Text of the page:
This excerpt taken from the BBBY DEF 14A filed Jun 1, 2009.
Material U.S. Federal Income Tax Consequences of Stock Options
The following discussion of the principal U.S. federal income tax consequences with respect to options under the 2004 Plan is based on statutory authority and judicial and administrative interpretations as of the date of this proxy statement, which are subject to change at any time (possibly with retroactive effect) and may vary in individual circumstances. Therefore, the following is designed to provide a general understanding of the federal income tax consequences (state, local and other tax consequences are not addressed below). This discussion is limited to the U.S. federal income tax consequences to individuals who are citizens or residents of the U.S., other than those individuals who are taxed on a residence basis in a foreign country. The U.S. federal income tax law is technical and complex and the discussion below represents only a general summary.
The following summary is included herein for general information only and does not purport to address all the tax considerations that may be relevant. Each recipient of a grant is urged to consult his or her own tax advisor as to the specific tax consequences to such recipient of the grant and the disposition of common stock.
Stock Options. In general, an optionee will recognize no taxable income upon the grant of a non-qualified stock option and the Company will not receive a deduction at the time of such grant. Upon exercise of a non-qualified stock option, an optionee generally will recognize ordinary income in an
amount equal to the excess of the fair market value of the common stock on the date of exercise over the exercise price. Upon a subsequent sale of the common stock by the optionee, the optionee will recognize short-term or long-term capital gain or loss, depending upon his holding period for the common stock. Subject to the limitations of Section 162(m) of the Code and Section 280G of the Code (as described below), the Company will generally be allowed a deduction equal to the amount recognized by the optionee as ordinary income.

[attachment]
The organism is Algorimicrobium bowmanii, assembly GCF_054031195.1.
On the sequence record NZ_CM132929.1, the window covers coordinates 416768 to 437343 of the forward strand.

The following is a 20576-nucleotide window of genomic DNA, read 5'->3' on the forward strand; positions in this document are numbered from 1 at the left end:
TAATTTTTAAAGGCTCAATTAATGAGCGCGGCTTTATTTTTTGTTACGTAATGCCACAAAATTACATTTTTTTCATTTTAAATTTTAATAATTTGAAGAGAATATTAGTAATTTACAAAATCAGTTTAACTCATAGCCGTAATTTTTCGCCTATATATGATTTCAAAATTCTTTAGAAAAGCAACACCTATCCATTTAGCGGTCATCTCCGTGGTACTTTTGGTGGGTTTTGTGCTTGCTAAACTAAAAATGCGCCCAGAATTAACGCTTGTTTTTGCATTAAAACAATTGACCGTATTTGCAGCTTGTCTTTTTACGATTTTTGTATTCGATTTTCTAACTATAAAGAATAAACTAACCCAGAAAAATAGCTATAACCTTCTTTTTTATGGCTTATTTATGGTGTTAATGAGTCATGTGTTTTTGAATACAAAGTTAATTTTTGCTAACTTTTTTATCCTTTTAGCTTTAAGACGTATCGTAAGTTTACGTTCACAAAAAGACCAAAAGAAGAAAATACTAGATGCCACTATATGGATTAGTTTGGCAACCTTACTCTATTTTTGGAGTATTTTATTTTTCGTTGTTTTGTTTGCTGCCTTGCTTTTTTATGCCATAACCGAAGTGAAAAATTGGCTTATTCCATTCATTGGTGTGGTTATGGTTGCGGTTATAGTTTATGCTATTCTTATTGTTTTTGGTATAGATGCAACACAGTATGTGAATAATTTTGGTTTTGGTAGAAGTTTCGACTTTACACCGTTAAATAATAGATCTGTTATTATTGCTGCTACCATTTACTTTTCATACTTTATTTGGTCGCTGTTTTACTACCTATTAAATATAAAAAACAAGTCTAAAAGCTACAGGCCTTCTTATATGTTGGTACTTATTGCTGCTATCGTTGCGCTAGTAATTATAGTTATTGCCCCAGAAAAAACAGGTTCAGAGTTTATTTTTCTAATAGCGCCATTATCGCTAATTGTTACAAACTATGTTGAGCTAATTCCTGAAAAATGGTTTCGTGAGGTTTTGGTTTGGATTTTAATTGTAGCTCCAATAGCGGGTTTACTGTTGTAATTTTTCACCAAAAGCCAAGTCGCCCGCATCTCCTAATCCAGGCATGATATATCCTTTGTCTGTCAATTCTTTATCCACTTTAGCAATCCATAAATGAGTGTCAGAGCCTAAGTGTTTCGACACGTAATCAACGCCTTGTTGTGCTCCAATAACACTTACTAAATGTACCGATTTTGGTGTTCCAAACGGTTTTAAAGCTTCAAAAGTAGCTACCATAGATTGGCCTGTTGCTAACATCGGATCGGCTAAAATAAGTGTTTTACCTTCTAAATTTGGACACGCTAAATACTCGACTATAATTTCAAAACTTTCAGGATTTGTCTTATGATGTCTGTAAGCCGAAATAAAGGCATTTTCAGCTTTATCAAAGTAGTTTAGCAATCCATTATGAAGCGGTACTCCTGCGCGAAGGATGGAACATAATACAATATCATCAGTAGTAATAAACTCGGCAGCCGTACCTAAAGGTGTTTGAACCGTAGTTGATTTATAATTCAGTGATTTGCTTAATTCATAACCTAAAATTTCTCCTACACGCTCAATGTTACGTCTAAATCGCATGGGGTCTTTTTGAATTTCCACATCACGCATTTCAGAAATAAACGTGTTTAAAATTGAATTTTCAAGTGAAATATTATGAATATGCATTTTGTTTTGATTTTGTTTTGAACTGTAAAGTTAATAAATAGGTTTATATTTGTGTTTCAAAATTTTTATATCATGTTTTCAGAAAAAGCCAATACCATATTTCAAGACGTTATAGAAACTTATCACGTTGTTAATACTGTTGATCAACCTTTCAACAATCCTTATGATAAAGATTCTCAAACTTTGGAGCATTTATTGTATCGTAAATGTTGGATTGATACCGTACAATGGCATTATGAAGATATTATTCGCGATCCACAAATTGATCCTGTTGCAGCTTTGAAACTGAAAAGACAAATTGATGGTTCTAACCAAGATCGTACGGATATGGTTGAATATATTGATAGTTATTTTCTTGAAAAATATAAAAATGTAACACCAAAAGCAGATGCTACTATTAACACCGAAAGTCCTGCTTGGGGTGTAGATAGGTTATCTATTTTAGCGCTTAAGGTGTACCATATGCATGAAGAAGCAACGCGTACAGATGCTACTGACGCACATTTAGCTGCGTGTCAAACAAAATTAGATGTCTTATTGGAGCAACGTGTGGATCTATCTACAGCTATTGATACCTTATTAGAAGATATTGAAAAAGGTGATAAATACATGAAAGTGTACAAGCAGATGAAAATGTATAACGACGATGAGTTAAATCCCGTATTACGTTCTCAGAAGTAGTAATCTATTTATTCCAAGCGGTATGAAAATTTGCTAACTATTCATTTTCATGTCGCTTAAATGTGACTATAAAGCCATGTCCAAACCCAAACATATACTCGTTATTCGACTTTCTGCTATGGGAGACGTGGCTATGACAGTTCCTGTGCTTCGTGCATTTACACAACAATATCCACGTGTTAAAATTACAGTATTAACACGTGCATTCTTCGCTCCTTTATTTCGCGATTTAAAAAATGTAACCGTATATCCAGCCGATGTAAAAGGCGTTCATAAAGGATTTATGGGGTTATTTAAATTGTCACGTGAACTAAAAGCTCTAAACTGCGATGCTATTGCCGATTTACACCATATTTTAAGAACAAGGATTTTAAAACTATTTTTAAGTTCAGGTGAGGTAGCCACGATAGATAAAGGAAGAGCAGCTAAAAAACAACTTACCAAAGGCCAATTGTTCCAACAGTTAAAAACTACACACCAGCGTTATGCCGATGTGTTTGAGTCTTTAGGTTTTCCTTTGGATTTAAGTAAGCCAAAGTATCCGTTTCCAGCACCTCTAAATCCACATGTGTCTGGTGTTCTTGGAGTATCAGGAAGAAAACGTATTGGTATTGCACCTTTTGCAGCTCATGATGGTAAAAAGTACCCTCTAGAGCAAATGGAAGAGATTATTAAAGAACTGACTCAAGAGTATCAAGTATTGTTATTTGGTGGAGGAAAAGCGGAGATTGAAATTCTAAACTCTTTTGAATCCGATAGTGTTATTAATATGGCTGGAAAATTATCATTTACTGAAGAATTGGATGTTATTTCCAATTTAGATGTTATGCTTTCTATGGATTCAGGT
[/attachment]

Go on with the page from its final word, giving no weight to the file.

Section 162(m) of the Code. Section 162(m) of the Code denies a deduction to any publicly held corporation for compensation paid to certain covered employees in its taxable year to the extent that such compensation exceeds $1,000,000 and is not performance-based compensation. Covered employees are a companys chief executive officer on the last day of the taxable year and the three other most highly paid executive officers (other than the chief financial officer) whose compensation is required to be reported to stockholders in its proxy statement under the Exchange Act. Compensation paid to covered employees as a result of the exercise of non-qualified stock options granted in accordance with the terms of the 2004 Plan are intended to be performance-based compensation enabling the Company to receive a deduction for the full amount of such compensation without regard to the $1,000,000 cap.
Parachute Payments. In the event that the payment of any award under the 2004 Plan is accelerated because of a change in ownership (as defined in Code Section 280G(b)(2)) and such payment of an award, either alone or together with any other payments made to the participant, constitutes parachute payments under Section 280G of the Code, then, subject to certain exceptions, a portion of such payments would be nondeductible to the Company and the participant would be subject to a 20% excise tax on such portion.
THE AFFIRMATIVE VOTE OF THE HOLDERS OF A MAJORITY OF THE VOTES CAST BY OUR SHAREHOLDERS IN PERSON OR REPRESENTED BY PROXY AND ENTITLED TO VOTE ON THE RE-APPROVAL OF THE PERFORMANCE GOALS UNDER THE 2004 PLAN AT THE ANNUAL MEETING IS REQUIRED TO RE-APPROVE SUCH GOALS.